an iron box in the crypt of the church. They are in a bad state
of preservation and crumbling with age.
   Abstracts of wills from the Archdeaconry Court at North-
ampton indicate that the Beebes mentioned were not conspic-
uous people, but were styled "Yeomen","Labourer" and "shoe-
maker". Little Addington, in Northamptonshire, furnishes its
quota of Beebe's. The registers of its church commences about
1588, and an early record is the marraige of Henry Bebe with
Millicent Rands, May 13,1641.
    The name Beebe may have had its origins in Two Norman
Knights, who originally spelled the name de Boebe. The "de" was
evantually dropped after coming to England, the name being
Anglicised to its present spelling Beebe.
 From the learned researches of John Thorpe, an old authori-
tative chronicler and Herald of Duddeston, Warwickshire, Eng-
land, we have a clear account of the relation and history of this
family from their ancient home in the Valle de Saive, Normandy,
France, up to 1669 in Warwick County,England, when John,
Nathaniel, and Eli Beebe emigrated to the colonial province of
York. Ancient Family papers in the archives of Aston Hall show
that this family descended from the Norman Knights Richard and
Guilliaume de Boebe who were of the Royal guard of William
the Conqueror and passed over to England at the time of the
conquest and were by the King granted manors at Bordesley in
the county of Warwick,England where the family lived from
the time of the Norman conquest up to the close of the common-
    During the Parlimentary wars John Beebe, of Duddeston
Hall,county of Warwick, with two sons having ardently stood
by the popular cause against the tryanny of the royal Stuarts fight-
ing first under Essex and Hampden, subsequently with desperate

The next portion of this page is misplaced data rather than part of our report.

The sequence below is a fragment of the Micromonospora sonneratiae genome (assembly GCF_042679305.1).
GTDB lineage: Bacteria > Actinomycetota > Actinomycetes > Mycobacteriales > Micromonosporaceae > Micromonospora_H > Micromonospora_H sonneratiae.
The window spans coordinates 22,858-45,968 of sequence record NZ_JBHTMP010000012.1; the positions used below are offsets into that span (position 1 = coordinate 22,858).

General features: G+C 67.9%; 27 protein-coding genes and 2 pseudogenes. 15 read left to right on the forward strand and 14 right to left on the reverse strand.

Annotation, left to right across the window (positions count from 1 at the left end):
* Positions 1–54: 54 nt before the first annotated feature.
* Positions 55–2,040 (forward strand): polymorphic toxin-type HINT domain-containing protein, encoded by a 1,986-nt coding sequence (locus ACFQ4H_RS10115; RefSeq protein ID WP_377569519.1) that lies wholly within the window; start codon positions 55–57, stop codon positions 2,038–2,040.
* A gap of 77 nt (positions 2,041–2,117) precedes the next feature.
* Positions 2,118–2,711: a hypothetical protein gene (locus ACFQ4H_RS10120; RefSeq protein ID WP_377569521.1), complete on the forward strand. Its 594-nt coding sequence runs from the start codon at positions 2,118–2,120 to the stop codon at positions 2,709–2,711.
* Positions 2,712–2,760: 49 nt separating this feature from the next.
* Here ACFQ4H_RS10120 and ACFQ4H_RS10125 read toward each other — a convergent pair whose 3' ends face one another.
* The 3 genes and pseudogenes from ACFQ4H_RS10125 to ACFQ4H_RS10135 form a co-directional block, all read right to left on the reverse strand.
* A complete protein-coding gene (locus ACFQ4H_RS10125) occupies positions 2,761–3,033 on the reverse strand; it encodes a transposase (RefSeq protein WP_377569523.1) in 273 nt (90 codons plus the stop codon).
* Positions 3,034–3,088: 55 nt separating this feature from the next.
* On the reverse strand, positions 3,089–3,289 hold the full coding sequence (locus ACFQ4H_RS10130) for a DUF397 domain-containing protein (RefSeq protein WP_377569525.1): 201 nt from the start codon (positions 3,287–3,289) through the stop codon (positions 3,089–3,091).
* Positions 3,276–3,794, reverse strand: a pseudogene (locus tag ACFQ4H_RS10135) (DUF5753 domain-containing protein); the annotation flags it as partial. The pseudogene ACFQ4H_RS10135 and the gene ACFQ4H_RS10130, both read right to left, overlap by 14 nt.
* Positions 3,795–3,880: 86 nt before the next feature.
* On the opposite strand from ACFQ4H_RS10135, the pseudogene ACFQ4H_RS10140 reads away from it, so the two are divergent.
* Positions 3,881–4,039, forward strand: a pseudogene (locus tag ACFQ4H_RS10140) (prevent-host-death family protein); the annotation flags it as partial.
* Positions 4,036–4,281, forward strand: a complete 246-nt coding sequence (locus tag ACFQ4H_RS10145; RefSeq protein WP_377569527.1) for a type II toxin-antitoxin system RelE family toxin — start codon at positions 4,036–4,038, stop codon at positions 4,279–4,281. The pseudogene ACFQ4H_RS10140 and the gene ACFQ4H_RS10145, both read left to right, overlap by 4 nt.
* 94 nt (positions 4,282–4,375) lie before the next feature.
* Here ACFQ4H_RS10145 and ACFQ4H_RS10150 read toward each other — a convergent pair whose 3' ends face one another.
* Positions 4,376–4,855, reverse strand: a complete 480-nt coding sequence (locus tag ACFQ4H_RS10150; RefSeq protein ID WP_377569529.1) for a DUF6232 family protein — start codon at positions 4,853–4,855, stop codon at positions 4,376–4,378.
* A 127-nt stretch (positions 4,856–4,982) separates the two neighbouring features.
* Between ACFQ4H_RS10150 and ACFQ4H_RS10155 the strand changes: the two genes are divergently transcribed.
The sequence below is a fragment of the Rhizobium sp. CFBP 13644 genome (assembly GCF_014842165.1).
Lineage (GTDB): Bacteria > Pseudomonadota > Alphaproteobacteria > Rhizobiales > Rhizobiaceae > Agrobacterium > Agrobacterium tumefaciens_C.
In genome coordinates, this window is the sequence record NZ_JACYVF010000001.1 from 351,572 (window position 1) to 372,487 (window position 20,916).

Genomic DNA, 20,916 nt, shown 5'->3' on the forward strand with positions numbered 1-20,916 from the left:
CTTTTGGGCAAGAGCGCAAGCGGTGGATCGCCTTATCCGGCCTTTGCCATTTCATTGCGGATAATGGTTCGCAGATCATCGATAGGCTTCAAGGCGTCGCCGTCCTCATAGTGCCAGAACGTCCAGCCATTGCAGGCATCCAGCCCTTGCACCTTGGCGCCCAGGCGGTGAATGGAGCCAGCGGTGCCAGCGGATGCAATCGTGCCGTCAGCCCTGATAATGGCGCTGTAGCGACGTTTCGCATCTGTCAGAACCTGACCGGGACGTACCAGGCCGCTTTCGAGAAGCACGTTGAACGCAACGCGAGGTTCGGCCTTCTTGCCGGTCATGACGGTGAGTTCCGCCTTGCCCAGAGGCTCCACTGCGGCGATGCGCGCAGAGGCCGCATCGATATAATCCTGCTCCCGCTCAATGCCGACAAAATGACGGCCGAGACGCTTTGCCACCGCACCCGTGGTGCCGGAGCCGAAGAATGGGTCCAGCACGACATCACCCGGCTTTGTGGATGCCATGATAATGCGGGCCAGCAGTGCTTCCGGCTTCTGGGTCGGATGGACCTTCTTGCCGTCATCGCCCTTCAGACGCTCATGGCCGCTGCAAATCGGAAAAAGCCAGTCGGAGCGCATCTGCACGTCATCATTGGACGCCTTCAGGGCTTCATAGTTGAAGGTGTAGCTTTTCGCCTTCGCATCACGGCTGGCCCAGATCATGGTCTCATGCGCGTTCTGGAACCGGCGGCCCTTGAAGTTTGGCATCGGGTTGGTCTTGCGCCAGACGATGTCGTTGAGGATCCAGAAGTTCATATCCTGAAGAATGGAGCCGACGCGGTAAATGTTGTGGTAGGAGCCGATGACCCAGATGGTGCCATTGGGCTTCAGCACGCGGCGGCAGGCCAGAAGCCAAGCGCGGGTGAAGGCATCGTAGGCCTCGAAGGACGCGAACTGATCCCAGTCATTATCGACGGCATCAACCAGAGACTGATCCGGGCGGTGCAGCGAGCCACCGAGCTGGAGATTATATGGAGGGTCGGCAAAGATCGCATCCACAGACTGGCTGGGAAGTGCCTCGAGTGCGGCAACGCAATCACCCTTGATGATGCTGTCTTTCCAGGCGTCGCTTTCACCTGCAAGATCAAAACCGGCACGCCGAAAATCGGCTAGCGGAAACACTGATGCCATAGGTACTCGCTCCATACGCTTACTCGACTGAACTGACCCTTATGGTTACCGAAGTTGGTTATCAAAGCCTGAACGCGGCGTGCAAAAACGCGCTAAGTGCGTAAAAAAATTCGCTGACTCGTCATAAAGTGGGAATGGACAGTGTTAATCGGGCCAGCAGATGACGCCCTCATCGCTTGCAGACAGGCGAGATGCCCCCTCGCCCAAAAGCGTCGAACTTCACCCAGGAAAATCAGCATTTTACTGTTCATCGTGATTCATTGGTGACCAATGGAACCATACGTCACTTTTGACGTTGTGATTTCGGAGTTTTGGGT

resolution through all of Cromwells campaigns were at the
restoration of the monarchy exposed to persecution by the court
officials. They were summoned by the King's governor of War-
wick to take an oath of allegiance to the regime, but such being
a military court they denounced it's right there, defiantely refusing
to be bound by any oath commanded by an unlawfully constituted
perity of the Beebe Family and others who had fought for con-
tumacy in money and estate, three cadets of the family with John
Beebe and the yeomen, Richard Rathbone Thomas Clifton and
Henry Clinton at once emigrated to the province of York and
settled upon estates within the royal demense. Subsequent to the
settlement within the royal province of York another branch
settled in Roxbury, Mass. They held correspondance with the
noble and liberal lord Stanley and Henry Fairfax of Durham,
two noblemen who felt a deep interest in the welfare and pros-
perity of the Beebe family and others who had fought for con-
stitutional freedom during the great struggle of the Parlimentary
    These letters and the manuscript of the Beebe family, colonial
and home, were preserved by William Watt,Esq. lord of the
manor of Aston in the archives of Aston Hall, Warwickshire.
    The motto of the family, granted by Henry V, to
Sir John Beebe for distinguished gallantry at the seige of Har-
fleur, and presented by the King upon a Gold Shield, is in Norman
French: Fidele et Brave-Faithful and Brave.

    It is a fact that John Beebe left England for this country in
the month of April or May 1650. From all the data at hand he
was accompanied by his five children, viz: Thomas(4), Na-thaniel(6),James(9),Rebecka(3),and Mary(7), and that
his two sons, John(2), and Samuel(5), had preceded him to
America a few months. His daughter Hanna (8), and his wife ,
Rebecka, are not mentioned in his will which was written and
signed on shipboard. The eldest son, John(2), was but 22 years of
age, and the youngest, Mary, 13 years of age at this time. It is
presumed that John(1) died on the same day as that on which
the will was made,viz: May 18,1650. Below is a copy of this
will, given as nearly as possible verbatim:

click here for part 2